Gate of Flesh (Nikutai no mon) [DVD]
Director : Seijun Suzuki
Screenplay : Goro Tanada (based on the novel by Taijiro Tamura)
MPAA Rating : NR
Year of Release : 1964
Stars : Yumiko Nogawa (Maya), Jo Shishido (Shintaro Ibuki), Kayo Matsuo (Omino), Satoko Kasai (Sen), Tamiko Ishii (Oroku), Misako Tominaga (Machiko), Isao Tamagawa (Horidome), Koji Wada (Abe), Keisuke Noro (Ishii), Chico Roland (Pastor)
Although it was made nearly 20 years after the end of World War II, Seijun Suzuki's Gate of Flesh seethes with the bitterness, resentment, and feelings of loss that pervaded Japan following its defeat in 1945. Gate of Flesh is transfixed with the undercurrents of a country in ruins economically, physically, and spiritually. Taking place just days after the end of the war, it uses Tokyo's sex industry as a metaphoric stand-in for the state of the country.
The story, taken from a novel by Taijiro Tamura, centers around a group of prostitutes who have banded together amid the ruins in Tokyo to protect themselves and their livelihood. They work without pimps and adhere to a strict set of rules, the most important of which is that they never sleep with a man for free. In their world, love and sex are strictly separated; in fact, it's more than that: love is simply not a possibility, and if one of them breaks that rule, she is viciously beaten, humiliated, and cast out from the group forever.
These women's workaday world is disrupted by the arrival of two characters. First, there's 18-year-old Maya (newcomer Yumiko Nogawa), a desperate young woman reduced to stealing in order to live. She's not like the others because she hasn't been in the trade for a long time; she maintains an air of innocence, even as we sense that it masks something much darker. The second arrival is Shintaro Ibuki (Suzuki regular Jo Shishido), a possibly psychotic former Japanese soldier who hides out with the prostitutes because he is wanted for stabbing an American GI in the leg. He is also wanted in connection with a heist, the goods from which he may or may not be hiding with an old associate.
As the title suggests, there is plenty of lurid and exploitative elements to Gate of Flesh. In fact, for a Japanese film made in the mid-1960s, it is surprisingly explicit in its outright mixture of sex and violence, although Suzuki should get some kind of award for his ability to suggest copious amounts of nudity without showing much at all (always a carefully placed shadow, or elbow, or hand). Yet, despite its seemingly simplistic raunch, Gate of Flesh is actually an extremely acute look at both the hardships endured by Japan as a whole in the wake of World War II and the melodramatic essence of forbidden love. Suzuki's films are frequently pitched at a level just beneath the stratosphere (which is why his work is something of an acquired taste), and this film is no different, although the grim subject matter keeps it from being as kitschy-weird as some of his later films.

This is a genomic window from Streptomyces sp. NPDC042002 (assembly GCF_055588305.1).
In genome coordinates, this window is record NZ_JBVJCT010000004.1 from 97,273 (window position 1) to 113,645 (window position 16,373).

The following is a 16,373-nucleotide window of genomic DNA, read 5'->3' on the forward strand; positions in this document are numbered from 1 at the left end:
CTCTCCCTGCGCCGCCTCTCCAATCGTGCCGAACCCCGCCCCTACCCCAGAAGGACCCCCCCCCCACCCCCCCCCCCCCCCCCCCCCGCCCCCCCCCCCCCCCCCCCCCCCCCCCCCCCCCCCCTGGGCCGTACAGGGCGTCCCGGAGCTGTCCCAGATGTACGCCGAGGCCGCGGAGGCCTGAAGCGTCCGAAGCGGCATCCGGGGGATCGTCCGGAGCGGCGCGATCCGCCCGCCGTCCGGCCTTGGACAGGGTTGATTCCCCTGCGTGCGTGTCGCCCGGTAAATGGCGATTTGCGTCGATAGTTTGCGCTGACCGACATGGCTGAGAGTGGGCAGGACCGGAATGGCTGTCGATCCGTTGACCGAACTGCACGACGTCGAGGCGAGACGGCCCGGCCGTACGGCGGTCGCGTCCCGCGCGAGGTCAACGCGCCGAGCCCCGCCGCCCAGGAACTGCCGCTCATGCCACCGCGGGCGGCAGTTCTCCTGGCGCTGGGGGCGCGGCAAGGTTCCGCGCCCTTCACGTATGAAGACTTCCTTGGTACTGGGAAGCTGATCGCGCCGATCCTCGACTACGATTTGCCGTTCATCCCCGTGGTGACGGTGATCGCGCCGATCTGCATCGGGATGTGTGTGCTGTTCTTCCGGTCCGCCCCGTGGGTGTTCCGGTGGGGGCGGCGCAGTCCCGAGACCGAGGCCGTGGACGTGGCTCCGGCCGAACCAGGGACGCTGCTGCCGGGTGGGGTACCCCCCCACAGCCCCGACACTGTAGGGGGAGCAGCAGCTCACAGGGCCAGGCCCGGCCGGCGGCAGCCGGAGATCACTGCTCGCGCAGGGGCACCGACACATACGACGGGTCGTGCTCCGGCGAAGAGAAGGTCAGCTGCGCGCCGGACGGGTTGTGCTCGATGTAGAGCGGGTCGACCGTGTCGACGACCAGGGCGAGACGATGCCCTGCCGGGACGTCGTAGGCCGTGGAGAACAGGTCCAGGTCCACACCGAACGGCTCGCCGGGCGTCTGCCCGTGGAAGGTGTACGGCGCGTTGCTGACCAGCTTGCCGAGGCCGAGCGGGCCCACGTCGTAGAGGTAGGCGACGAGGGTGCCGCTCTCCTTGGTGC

Gate of Flesh also benefits greatly from Suzuki's unique visual acumen, which throws the film just slightly off-kilter. Partially this is because it had to be shot on soundstages, so the sets of fire-scarred, bombed-out Tokyo streets and buildings have an inevitably theatrical quality to them, which is heightened by Suzuki's close camera distances and his use of deliberately artificial lighting (at one point, a character is literally followed by a spotlight that has no reason for existing within the world of the story). Suzuki has an amazing eye, and he generates great effects with simple visual decisions, such as having each of the prostitutes wear a single solid color for the entire film, which distinguishes them clearly from each other and also from the gray-brown of the backdrop. It certainly isn't realistic, but that was never Suzuki's forte. He always excelled in the realm of the slightly askew, and it would be hard to argue that anyone before or since has done it better.
|Gate of Flesh Criterion Collection DVD|
|Audio||Japanese Dolby Digital 1.0 Monaural|
|Distributor||The Criterion Collection|
|Release Date||July 26, 2005|
|The liner notes say that this new anamorphic widescreen transfer was taken from a fine-grain master positive struck from the original negative, but it seems like it came from at least two different prints because one scene with English dialogue has burned-in Japanese subtitles, while all the other scenes featuring English dialogue do not. Whatever the sources, the resulting image is excellent, with great clarity, sharpness, and detail. The splashes of primary colors -- red, yellow, green, etc. -- against the otherwise grayish background are beautifully rendered.|
|The digitally restored monaural soundtrack is clean and clear throughout.|
|The major supplement is "From the Ruins," a 22-minute featurette on the making of the film that includes new interviews with director Seijun Suzuki and production designer Takeo Kimura, who is at least as responsible for the film's look as Suzuki. In fact, Kimura offers more intriguing insight into the film's production, especially in his discussions of stealing old plywood from the studio to build the sets (although Suzuki has some interesting things to say about dealing with Japan's censor board). The other supplements are a stills gallery of rare production stills and art, a lurid original theatrical trailer, and a new essay by film critic Chuck Stephens.|
Copyright ©2005 James Kendrick
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